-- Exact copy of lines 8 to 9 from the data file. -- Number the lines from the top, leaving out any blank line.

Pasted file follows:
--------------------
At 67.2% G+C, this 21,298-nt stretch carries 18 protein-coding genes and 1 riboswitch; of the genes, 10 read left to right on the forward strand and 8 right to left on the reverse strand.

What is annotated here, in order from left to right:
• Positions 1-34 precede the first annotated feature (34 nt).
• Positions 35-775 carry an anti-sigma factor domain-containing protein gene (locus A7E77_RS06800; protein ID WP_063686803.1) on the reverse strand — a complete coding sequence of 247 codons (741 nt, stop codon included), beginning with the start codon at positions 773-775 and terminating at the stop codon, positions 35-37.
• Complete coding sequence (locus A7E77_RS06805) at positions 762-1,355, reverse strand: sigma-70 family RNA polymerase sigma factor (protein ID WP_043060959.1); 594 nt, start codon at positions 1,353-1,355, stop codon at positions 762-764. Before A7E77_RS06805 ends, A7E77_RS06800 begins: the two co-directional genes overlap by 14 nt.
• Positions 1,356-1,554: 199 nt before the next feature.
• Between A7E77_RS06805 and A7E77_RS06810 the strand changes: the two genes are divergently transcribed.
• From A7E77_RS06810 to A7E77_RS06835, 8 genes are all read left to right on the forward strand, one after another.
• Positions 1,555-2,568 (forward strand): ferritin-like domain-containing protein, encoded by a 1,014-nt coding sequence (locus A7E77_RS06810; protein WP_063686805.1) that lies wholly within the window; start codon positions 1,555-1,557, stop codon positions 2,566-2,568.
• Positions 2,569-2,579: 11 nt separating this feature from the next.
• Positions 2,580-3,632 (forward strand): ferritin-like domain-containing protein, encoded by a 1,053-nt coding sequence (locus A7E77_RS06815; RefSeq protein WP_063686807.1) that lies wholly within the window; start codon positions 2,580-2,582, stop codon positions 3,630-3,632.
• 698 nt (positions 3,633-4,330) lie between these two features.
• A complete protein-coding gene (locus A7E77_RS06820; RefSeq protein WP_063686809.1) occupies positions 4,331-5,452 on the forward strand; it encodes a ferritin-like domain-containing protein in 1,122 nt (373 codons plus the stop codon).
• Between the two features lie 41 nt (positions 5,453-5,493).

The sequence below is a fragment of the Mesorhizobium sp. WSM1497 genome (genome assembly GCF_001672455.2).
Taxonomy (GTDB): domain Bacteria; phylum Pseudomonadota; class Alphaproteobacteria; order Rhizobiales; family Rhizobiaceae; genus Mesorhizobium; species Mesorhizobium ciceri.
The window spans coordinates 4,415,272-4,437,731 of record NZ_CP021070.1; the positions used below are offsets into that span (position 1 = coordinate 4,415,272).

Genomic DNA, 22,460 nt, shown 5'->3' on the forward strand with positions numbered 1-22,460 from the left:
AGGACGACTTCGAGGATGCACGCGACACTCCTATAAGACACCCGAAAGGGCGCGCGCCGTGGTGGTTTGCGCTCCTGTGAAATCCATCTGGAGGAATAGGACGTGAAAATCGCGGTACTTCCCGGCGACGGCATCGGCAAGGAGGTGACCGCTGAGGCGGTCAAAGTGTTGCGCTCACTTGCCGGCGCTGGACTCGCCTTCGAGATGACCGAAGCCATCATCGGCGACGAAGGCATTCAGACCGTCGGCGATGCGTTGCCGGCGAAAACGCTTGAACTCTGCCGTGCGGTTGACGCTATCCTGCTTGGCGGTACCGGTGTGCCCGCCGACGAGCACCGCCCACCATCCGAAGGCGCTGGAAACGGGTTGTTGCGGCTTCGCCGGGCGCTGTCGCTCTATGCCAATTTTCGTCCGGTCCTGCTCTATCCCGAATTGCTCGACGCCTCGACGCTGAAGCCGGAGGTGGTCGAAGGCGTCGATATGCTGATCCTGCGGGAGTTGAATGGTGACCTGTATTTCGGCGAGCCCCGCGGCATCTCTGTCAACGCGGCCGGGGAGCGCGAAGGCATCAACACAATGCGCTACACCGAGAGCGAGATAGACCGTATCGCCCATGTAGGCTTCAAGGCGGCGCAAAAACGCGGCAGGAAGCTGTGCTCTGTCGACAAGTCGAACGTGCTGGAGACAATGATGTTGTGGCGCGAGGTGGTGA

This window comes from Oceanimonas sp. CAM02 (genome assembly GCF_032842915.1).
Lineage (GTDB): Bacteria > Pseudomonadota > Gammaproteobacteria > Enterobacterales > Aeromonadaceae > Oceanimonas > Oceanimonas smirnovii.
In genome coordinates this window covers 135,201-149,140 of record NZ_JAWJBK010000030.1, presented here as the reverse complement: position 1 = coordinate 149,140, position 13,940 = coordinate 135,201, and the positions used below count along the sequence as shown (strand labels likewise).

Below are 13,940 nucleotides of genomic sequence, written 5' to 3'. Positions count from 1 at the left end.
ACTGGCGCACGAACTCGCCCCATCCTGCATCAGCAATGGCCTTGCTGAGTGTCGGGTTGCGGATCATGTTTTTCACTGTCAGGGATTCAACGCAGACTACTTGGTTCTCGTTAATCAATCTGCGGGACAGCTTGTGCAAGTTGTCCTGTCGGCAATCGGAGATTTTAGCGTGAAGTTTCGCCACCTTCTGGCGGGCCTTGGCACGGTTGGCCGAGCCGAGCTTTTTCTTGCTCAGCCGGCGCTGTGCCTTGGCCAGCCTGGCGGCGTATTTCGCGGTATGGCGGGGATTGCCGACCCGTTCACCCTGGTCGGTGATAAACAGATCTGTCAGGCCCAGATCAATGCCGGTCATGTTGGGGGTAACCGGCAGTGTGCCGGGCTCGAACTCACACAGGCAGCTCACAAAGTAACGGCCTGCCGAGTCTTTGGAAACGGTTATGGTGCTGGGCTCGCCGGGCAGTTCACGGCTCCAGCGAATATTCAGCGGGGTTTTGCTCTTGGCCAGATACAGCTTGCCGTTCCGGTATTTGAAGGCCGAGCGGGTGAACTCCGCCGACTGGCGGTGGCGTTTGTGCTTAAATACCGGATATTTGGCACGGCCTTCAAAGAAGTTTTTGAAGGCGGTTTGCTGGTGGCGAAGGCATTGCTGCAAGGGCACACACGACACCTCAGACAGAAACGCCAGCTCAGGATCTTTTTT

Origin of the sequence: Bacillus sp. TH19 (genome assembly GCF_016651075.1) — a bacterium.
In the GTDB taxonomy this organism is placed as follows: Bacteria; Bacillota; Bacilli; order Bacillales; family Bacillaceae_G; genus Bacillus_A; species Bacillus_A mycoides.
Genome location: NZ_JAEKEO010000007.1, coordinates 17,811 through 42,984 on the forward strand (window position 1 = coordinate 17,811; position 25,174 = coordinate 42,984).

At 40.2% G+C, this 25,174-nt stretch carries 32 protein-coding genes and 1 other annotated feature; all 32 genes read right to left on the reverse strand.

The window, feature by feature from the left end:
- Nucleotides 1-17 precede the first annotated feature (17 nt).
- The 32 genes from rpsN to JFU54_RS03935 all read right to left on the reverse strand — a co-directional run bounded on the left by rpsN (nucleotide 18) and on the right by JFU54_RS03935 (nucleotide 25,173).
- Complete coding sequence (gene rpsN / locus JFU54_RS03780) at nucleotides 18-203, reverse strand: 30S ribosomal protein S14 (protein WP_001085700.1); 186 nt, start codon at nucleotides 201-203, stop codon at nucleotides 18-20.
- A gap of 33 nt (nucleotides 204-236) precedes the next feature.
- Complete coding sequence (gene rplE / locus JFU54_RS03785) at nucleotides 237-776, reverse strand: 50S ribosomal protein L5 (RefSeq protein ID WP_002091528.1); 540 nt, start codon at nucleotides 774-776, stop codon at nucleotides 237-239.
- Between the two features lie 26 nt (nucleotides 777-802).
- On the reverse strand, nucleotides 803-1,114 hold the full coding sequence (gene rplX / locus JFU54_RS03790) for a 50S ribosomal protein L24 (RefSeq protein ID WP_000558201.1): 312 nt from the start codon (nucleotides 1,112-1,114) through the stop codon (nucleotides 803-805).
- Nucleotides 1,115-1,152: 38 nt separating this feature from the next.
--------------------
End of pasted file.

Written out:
• From A7E77_RS06810 to A7E77_RS06835, 8 genes are all read left to right on the forward strand, one after another.
• Positions 1,555-2,568 (forward strand): ferritin-like domain-containing protein, encoded by a 1,014-nt coding sequence (locus A7E77_RS06810; protein WP_063686805.1) that lies wholly within the window; start codon positions 1,555-1,557, stop codon positions 2,566-2,568.